[6] Plutarch, Makers of Rome, I.Scott-Kilvert (ed), Penguin, 1965. Life of Coriolanus 27

 

 

[7] Virgil, Aeneid, 1. 259

 

[8] Virgil, Aeneid, 1. 43

 

[9] Virgil, Aeneid, 1. 228

 

[10] Virgil, Aeneid, 1. 29

 

[11] Virgil, Aeneid, 1. 274

 

[12] Virgil, Aeneid, 1. 9-15

 

[13] W.R Johnson, Darkness Visible: A Study of Vergil’s Aeneid , University of California Press, Los Angeles, 1976 , p-128.

 

[14] I.Plant, Myth In The Ancient World, p- 280.

 

[15] Virgil, Aeneid, 6. 752-897

 

[16] I.Plant, Myth In The Ancient World, p- 280.

 

[17] Ovid, Metamorphoses, 15. 745-879

[18] I.Plant, Myth In The Ancient World, p- 298.

 

[19] Virgil, Aeneid, 6. 752-897

 

[20] Campbell. J, The Hero with a Thousand Faces, Harper Collins Publishers, London 1993, p-30-31.

[21] I.Plant, Myth In The Ancient World, p- 12

[22] T.P.Wiseman, Remus: A Roman Myth, Cambridge, 1995, p-58.

[23] A.B. Griffith,  World of Roman Myths [online]. Scholia: Studies in Classical Antiquity, Vol. 15, 2006: 134. – Reviews book by T. P. Wiseman, The Myths of Rome. Exeter: University of Exeter Press, 2004

[24] T.P.Wiseman, Remus: A Roman Myth, Cambridge, 1995, p-50.

[25] G.B. Miles, Livy- Reconstructing Early Rome, Cornell University Press, Ithaca & London, p- 137-138.

 

[26] Dionysius of Halicarnassus, Roman Antiquities, 1. 72-3

[27] Plutarch, Life of Romulus 1-2

[28] J.N. Bremmer, ‘Romulus and Remus and the foundation of Rome’ in J.N.Bremmer and N.M. Horsfall, Roman Myth and Mythology, London, 1987. p- 25.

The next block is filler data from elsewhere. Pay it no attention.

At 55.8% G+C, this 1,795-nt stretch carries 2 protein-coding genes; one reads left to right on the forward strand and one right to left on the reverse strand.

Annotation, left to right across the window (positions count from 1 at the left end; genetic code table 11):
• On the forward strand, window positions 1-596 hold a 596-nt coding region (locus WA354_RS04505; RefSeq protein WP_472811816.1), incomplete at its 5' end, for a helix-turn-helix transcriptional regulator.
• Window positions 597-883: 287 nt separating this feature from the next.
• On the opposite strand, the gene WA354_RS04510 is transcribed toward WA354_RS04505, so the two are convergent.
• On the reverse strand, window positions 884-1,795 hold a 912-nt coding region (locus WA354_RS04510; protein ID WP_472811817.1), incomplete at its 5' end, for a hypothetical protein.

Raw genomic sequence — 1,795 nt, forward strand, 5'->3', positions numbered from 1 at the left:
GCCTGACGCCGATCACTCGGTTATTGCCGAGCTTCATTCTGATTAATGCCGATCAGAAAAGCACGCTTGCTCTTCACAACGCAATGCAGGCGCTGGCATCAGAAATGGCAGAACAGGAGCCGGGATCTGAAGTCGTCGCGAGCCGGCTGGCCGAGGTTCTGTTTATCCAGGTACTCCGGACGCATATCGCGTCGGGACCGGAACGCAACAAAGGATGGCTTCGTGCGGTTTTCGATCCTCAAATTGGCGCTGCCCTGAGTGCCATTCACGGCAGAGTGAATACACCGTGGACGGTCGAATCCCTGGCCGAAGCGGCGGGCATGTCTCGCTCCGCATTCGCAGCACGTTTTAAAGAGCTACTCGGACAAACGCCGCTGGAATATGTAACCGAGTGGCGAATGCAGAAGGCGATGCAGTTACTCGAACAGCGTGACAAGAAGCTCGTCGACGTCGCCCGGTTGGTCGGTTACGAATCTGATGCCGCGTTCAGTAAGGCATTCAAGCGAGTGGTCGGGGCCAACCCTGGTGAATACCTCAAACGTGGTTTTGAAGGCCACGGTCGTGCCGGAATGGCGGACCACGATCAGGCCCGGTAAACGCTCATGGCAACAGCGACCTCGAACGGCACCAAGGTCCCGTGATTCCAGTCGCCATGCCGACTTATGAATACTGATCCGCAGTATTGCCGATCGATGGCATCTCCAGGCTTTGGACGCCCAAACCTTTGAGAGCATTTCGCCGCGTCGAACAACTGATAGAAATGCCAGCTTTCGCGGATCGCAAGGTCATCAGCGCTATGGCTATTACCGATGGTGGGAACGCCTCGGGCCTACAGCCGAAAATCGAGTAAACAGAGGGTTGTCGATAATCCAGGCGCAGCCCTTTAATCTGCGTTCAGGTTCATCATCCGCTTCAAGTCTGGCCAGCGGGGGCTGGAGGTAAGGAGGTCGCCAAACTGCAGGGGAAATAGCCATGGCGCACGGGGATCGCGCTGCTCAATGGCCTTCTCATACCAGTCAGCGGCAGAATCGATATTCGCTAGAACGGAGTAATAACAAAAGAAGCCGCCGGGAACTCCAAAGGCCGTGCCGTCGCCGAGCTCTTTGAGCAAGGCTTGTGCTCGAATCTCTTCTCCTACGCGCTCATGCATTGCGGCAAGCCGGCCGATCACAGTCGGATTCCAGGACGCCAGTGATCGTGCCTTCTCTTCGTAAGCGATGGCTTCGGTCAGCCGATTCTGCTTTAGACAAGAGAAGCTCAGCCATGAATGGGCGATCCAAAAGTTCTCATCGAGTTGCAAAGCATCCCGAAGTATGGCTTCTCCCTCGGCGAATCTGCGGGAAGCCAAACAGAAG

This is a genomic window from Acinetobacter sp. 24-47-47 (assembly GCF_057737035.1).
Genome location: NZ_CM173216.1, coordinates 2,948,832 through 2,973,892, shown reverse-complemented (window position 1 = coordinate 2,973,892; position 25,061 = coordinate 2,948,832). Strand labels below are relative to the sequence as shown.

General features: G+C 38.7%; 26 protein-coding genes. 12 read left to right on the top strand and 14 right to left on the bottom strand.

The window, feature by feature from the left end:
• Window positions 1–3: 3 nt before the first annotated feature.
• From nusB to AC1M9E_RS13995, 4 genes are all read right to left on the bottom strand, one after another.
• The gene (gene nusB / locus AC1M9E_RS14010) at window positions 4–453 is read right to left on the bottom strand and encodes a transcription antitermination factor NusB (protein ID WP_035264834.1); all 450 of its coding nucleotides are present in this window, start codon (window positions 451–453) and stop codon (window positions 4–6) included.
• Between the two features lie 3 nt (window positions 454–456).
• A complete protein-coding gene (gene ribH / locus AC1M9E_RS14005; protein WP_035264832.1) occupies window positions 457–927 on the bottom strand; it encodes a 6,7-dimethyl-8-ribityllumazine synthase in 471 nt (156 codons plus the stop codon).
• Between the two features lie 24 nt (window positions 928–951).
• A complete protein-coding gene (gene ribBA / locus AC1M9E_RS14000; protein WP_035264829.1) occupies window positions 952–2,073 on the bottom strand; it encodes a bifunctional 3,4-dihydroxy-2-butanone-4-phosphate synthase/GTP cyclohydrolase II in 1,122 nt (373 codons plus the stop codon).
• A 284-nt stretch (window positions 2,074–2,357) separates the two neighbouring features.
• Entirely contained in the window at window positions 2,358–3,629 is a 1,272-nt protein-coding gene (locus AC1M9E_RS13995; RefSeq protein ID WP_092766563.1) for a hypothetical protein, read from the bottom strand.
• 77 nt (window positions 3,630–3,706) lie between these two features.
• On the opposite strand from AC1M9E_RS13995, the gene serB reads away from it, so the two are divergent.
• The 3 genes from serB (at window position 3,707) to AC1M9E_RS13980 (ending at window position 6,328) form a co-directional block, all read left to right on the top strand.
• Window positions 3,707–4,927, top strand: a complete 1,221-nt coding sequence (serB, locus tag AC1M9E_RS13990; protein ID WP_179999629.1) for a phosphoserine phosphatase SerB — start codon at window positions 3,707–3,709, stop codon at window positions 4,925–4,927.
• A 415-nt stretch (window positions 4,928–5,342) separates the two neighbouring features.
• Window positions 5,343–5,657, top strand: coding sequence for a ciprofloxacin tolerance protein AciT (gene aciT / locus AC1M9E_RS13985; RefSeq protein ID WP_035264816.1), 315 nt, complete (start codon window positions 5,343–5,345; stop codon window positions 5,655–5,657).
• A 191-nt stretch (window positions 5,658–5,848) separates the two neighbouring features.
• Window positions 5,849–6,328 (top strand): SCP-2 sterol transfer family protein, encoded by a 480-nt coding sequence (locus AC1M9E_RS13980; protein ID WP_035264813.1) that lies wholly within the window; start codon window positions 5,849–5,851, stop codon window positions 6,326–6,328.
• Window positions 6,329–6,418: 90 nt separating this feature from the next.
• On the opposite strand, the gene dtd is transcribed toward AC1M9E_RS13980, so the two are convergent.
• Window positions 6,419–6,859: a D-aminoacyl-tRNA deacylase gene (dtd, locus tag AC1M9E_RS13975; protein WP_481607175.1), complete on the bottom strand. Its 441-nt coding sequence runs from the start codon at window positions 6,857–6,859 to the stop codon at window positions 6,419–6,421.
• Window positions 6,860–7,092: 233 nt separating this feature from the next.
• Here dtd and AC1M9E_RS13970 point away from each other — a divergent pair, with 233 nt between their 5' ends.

[29] J.N. Bremmer, ‘Romulus and Remus and the foundation of Rome’ in J.N.Bremmer and N.M. Horsfall, Roman Myth and Mythology,  p- 27.

[30] T.P.Wiseman, Remus: A Roman Myth, p-52.

 

[31] Livy, History of Rome 1. 4

[32] Apollodorus, The Library 3.9

[33] Apollodorus, The Library 3.12

 

[34] J.N. Bremmer, ‘Romulus and Remus and the foundation of Rome’ in J.N.Bremmer and N.M. Horsfall, Roman Myth and Mythology,  p- 32.

 

[35] I.Plant, Myth In The Ancient World, p- 124.

 

[36] P. Grimal, The Dictionary of Classical Mythology, Oxford, 1986. p- 468.

 

[37] T. Gantz, Early Greek Myth Vol. 1, Baltimore, 1996. p- 61.

 

[38] Livy, History of Rome 1. 4

 

[39] T.P.Wiseman, Remus: A Roman Myth, p-52.

[40] T.P.Wiseman, Remus: A Roman Myth, p-52-53.

 

 

[41] G.B. Miles, Livy- Reconstructing Early Rome, p- 140.

 

 

[42] M.O. Morford & R.J. Lenardon, Classical Mythology, 5thEd, Chpt 24, p-514. Livy, From the Foundation of the City, Preface(sect 6-10)-“ I do not intend to accept or deny the truth of traditional legends about events before and during the founding of the city. These are more suitable for poetic fables than for reliable historical records. But one can excuse ancient legends because they make the origins of the city more august by uniting human and divine actions. If any nation has the right to consider its origins sacred and to ascribe them to the gods, it is the Roman people, for they claim that Mars is their ancestor and the father of the founder [Romulus].”

[43] W.S. Fox, Greek and Roman Mythology, Marshall Jones Co, Boston, 1916, p-288.

[44] J. Campbell, The Hero with a Thousand Faces, p-35.

[45] I.Plant, Myth In The Ancient World, p- 127.